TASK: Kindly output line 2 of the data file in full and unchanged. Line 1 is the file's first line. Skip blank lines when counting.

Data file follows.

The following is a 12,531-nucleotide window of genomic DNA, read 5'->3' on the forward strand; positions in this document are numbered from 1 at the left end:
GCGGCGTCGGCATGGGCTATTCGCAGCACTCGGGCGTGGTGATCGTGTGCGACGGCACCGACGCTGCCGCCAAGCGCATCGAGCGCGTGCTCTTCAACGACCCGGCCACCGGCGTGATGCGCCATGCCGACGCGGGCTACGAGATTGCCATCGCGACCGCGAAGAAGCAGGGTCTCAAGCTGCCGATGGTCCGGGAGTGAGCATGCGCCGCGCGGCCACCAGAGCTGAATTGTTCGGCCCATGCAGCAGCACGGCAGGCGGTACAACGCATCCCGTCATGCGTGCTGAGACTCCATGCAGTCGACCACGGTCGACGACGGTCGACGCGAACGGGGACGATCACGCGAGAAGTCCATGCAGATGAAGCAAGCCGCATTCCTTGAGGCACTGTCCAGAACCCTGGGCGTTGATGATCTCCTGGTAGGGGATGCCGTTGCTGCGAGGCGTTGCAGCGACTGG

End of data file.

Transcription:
GCGGCGTCGGCATGGGCTATTCGCAGCACTCGGGCGTGGTGATCGTGTGCGACGGCACCGACGCTGCCGCCAAGCGCATCGAGCGCGTGCTCTTCAACGACCCGGCCACCGGCGTGATGCGCCATGCCGACGCGGGCTACGAGATTGCCATCGCGACCGCGAAGAAGCAGGGTCTCAAGCTGCCGATGGTCCGGGAGTGAGCATGCGCCGCGCGGCCACCAGAGCTGAATTGTTCGGCCCATGCAGCAGCACGGCAGGCGGTACAACGCATCCCGTCATGCGTGCTGAGACTCCATGCAGTCGACCACGGTCGACGACGGTCGACGCGAACGGGGACGATCACGCGAGAAGTCCATGCAGATGAAGCAAGCCGCATTCCTTGAGGCACTGTCCAGAACCCTGGGCGTTGATGATCTCCTGGTAGGGGATGCCGTTGCTGCGAGGCGTTGCAGCGACTGG